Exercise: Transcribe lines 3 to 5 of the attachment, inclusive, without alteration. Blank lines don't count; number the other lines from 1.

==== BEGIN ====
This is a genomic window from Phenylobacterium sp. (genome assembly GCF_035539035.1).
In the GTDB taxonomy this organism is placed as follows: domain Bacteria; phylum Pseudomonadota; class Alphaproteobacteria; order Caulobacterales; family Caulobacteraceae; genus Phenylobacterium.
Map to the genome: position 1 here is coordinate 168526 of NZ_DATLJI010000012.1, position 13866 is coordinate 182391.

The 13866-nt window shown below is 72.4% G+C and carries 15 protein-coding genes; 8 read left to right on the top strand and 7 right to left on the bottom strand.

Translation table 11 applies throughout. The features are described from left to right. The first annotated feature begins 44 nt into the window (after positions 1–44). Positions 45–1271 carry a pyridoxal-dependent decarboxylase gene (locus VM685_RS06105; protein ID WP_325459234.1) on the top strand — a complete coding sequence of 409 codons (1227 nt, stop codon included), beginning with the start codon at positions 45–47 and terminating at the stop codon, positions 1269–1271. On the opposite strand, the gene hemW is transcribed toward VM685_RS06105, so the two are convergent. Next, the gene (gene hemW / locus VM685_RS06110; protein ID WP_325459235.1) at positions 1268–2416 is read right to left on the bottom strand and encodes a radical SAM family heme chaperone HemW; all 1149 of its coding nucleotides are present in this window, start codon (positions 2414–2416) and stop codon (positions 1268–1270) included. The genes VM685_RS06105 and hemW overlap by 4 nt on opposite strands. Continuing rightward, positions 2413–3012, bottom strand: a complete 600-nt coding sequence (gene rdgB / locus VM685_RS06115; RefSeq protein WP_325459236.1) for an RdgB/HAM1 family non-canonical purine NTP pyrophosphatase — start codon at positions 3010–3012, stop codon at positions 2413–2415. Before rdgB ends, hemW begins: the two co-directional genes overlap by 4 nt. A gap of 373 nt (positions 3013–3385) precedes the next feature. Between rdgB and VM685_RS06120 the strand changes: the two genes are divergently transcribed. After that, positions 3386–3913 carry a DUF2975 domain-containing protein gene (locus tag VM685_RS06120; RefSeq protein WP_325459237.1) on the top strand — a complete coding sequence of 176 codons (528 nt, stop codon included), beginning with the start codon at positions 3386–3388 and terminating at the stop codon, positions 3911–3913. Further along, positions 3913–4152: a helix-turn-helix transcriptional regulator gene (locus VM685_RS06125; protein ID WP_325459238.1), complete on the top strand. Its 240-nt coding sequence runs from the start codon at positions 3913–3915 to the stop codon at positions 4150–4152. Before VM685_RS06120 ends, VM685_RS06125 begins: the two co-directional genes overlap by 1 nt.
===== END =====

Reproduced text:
Map to the genome: position 1 here is coordinate 168526 of NZ_DATLJI010000012.1, position 13866 is coordinate 182391.

The 13866-nt window shown below is 72.4% G+C and carries 15 protein-coding genes; 8 read left to right on the top strand and 7 right to left on the bottom strand.

Translation table 11 applies throughout. The features are described from left to right. The first annotated feature begins 44 nt into the window (after positions 1–44). Positions 45–1271 carry a pyridoxal-dependent decarboxylase gene (locus VM685_RS06105; protein ID WP_325459234.1) on the top strand — a complete coding sequence of 409 codons (1227 nt, stop codon included), beginning with the start codon at positions 45–47 and terminating at the stop codon, positions 1269–1271. On the opposite strand, the gene hemW is transcribed toward VM685_RS06105, so the two are convergent. Next, the gene (gene hemW / locus VM685_RS06110; protein ID WP_325459235.1) at positions 1268–2416 is read right to left on the bottom strand and encodes a radical SAM family heme chaperone HemW; all 1149 of its coding nucleotides are present in this window, start codon (positions 2414–2416) and stop codon (positions 1268–1270) included. The genes VM685_RS06105 and hemW overlap by 4 nt on opposite strands. Continuing rightward, positions 2413–3012, bottom strand: a complete 600-nt coding sequence (gene rdgB / locus VM685_RS06115; RefSeq protein WP_325459236.1) for an RdgB/HAM1 family non-canonical purine NTP pyrophosphatase — start codon at positions 3010–3012, stop codon at positions 2413–2415. Before rdgB ends, hemW begins: the two co-directional genes overlap by 4 nt. A gap of 373 nt (positions 3013–3385) precedes the next feature. Between rdgB and VM685_RS06120 the strand changes: the two genes are divergently transcribed. After that, positions 3386–3913 carry a DUF2975 domain-containing protein gene (locus tag VM685_RS06120; RefSeq protein WP_325459237.1) on the top strand — a complete coding sequence of 176 codons (528 nt, stop codon included), beginning with the start codon at positions 3386–3388 and terminating at the stop codon, positions 3911–3913. Further along, positions 3913–4152: a helix-turn-helix transcriptional regulator gene (locus VM685_RS06125; protein ID WP_325459238.1), complete on the top strand. Its 240-nt coding sequence runs from the start codon at positions 3913–3915 to the stop codon at positions 4150–4152. Before VM685_RS06120 ends, VM685_RS06125 begins: the two co-directional genes overlap by 1 nt.